Andrew Polmear would say that Haydn is just the composer to assure us all’s well with the world. But Polmear, a cellist, also knows the Haydn of all moods and sentiments, at such a moment as this, is ready with the right material for a string quartet to make its mark.
This opening quartet of his mature and magisterially powerful, penultimate Opus 76 is a look back down a lifetime of huge personal industry and progress with an all-knowing, forward-facing presence and the personal experience to impart something inventive, potent – or both. Nearing its end, out of rough-skinned, minor-key urgency comes a lively major-key brightening of light.
Goldas Quartet are another new young ensemble on the scene. Their own approach and intent is set to single them out, but they were admirably subservient to this concert’s aims. They gave us a strong and transparent first movement, a gentle and tender second in which, I suspect, the close microphone placement lent an unexpected woody, horse-hair colour to the sustained, withdrawn passages. That suited, too, the rustic, physical scherzo before the players rose to the vigorously-prepared break-out conclusion, in laughter and play.
I suspect Haydn’s role today was to elicit a gratitude for freedom as we had it in safer times, as well as an emerging collective hope for an escape with ingenuity from new, testing ones. With no interval in which to dwell on such a redemptive world state, as yet unsubstantiated, the choice of Shostakovich’s Piano Quartet – 80 years after its premier – gave us all an existential look under our bonnet.
Chris Darwin’s programme notes reminded of the composer’s already extensive film music output as well as the first six symphonies already under his belt. Shostakovich’s characteristic use of widely-spaced orchestral scoring – most obviously a high, singing flute against low, pulsing or ruminating strings – evokes the vast rural expanses and desolate wastes across central Asia. This music, with piano hands often thus widely separated and individualised in expression (seen by all on livescreen), set my imagination loose into these cinematic regions.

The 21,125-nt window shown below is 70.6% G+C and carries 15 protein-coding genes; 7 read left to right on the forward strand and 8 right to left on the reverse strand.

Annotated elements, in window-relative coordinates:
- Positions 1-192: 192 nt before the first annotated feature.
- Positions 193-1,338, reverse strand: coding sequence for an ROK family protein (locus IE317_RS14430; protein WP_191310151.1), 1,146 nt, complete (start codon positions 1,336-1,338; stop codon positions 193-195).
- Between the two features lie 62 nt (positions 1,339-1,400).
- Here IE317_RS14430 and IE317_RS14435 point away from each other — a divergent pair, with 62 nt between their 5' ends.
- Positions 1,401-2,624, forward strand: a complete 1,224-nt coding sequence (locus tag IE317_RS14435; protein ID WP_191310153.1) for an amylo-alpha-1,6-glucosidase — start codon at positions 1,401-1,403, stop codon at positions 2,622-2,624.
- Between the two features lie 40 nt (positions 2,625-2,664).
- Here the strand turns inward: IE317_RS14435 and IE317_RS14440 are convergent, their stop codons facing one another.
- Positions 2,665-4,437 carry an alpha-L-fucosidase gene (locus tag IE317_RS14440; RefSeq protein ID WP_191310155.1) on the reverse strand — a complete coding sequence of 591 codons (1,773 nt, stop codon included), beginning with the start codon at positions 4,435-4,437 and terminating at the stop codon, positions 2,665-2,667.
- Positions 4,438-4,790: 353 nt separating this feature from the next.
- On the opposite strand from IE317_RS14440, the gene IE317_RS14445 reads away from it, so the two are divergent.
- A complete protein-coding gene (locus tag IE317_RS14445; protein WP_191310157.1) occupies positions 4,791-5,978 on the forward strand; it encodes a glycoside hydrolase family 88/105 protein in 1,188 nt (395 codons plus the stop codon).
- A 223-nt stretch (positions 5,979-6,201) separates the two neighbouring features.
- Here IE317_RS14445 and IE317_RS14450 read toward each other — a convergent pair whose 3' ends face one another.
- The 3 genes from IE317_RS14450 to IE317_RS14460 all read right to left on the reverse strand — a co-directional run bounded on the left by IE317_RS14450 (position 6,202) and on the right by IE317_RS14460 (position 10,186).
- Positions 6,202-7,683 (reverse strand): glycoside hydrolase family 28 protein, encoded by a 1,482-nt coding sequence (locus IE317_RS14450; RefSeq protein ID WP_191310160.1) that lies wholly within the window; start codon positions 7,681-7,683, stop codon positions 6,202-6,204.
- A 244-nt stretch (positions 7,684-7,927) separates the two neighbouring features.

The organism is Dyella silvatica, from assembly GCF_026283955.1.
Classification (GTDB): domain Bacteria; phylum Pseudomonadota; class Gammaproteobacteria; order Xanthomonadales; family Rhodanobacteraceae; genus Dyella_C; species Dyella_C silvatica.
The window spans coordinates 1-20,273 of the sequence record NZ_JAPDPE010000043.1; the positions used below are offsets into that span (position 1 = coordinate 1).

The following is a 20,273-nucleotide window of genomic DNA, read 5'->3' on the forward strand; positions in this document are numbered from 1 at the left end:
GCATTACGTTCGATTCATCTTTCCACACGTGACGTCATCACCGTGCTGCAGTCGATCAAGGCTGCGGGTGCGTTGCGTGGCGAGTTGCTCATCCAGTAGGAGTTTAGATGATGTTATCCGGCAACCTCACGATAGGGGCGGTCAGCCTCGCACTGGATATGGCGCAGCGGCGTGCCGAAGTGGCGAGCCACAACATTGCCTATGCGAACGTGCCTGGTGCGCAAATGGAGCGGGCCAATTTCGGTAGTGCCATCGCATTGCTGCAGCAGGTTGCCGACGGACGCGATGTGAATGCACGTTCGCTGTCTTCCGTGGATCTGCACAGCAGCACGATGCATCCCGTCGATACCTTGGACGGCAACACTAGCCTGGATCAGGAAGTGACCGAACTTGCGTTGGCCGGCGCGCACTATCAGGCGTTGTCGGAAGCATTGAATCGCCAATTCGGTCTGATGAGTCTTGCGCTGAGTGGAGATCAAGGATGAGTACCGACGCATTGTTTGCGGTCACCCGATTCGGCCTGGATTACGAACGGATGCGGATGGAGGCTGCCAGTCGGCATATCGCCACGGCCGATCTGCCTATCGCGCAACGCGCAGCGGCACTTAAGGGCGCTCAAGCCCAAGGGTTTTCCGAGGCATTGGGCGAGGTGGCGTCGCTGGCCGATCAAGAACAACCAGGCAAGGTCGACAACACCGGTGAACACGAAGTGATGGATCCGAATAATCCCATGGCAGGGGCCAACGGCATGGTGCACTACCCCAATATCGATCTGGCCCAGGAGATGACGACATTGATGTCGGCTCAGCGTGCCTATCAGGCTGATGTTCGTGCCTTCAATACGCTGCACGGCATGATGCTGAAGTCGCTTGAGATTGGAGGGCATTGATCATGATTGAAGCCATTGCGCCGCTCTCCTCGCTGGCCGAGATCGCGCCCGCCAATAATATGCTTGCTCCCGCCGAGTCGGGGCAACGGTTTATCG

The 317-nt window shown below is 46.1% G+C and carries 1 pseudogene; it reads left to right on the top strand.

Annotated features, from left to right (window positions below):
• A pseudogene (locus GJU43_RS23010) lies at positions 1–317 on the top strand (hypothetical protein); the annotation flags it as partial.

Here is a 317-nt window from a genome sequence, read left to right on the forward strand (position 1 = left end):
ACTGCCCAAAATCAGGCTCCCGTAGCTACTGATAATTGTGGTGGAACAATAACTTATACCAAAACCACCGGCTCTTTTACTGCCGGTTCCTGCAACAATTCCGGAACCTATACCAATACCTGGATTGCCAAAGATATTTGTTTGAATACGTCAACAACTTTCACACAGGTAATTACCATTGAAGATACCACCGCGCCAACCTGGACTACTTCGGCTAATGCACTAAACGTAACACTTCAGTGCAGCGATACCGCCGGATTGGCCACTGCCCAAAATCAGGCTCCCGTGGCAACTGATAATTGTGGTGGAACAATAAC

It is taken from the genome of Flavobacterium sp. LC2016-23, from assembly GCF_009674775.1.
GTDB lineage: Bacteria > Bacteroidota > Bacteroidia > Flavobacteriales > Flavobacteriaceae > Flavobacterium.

During the Quintet’s five different movements, me having my first concentrated listen, a narrative materialises from the music. First movement (slow): the narrator, a several-faceted visionary, has not just an emotional concern about something important, but an existential one.
Second (slow fugue): two violins emerge as voices worrying in a wilderness. Viola and cello join the earnest conversation; then the piano, dark and foreboding. All six voices (piano hands constitute two) seem to concur there’s no way out.
Is this an expedition run into trouble?
Third (scherzo, mid-tempo): I sometimes hear a Sibelian vista - lakes, harsh coniferous forest, light flakes of snow, interminable horizons, but without swans. The piano is agitated, irritable, impatient and at this tempo there may be intimations of death having a dance. Is this a desperate C major we hear in closing?
Fourth (slow): a walkabout cello seems to convince the others to take up the piano’s cause. Like the flute, the violin soars over the keyboard in agreement and all tread forward in new steadfastness. Survival is the only option. We are not Scott in the Antarctic.
Fifth (mid-tempo, arriving with no break): Piano leads them into definite daybreak. Confidence has returned, octaves across all instruments declare unity. Muted strings (a masterstroke, this late) bring optimistic chattering among the party and the very finish is childlike.
There is enough allegorical of us in our new today, to make me want to think that those who programmed this piece, and placed it last in this concert, had something like this effect in mind. I offer them congratulations, even if not.
Next Coffee Concert: before Sunday, we could count on nothing, what or when. Perhaps now we can imagine something else in future.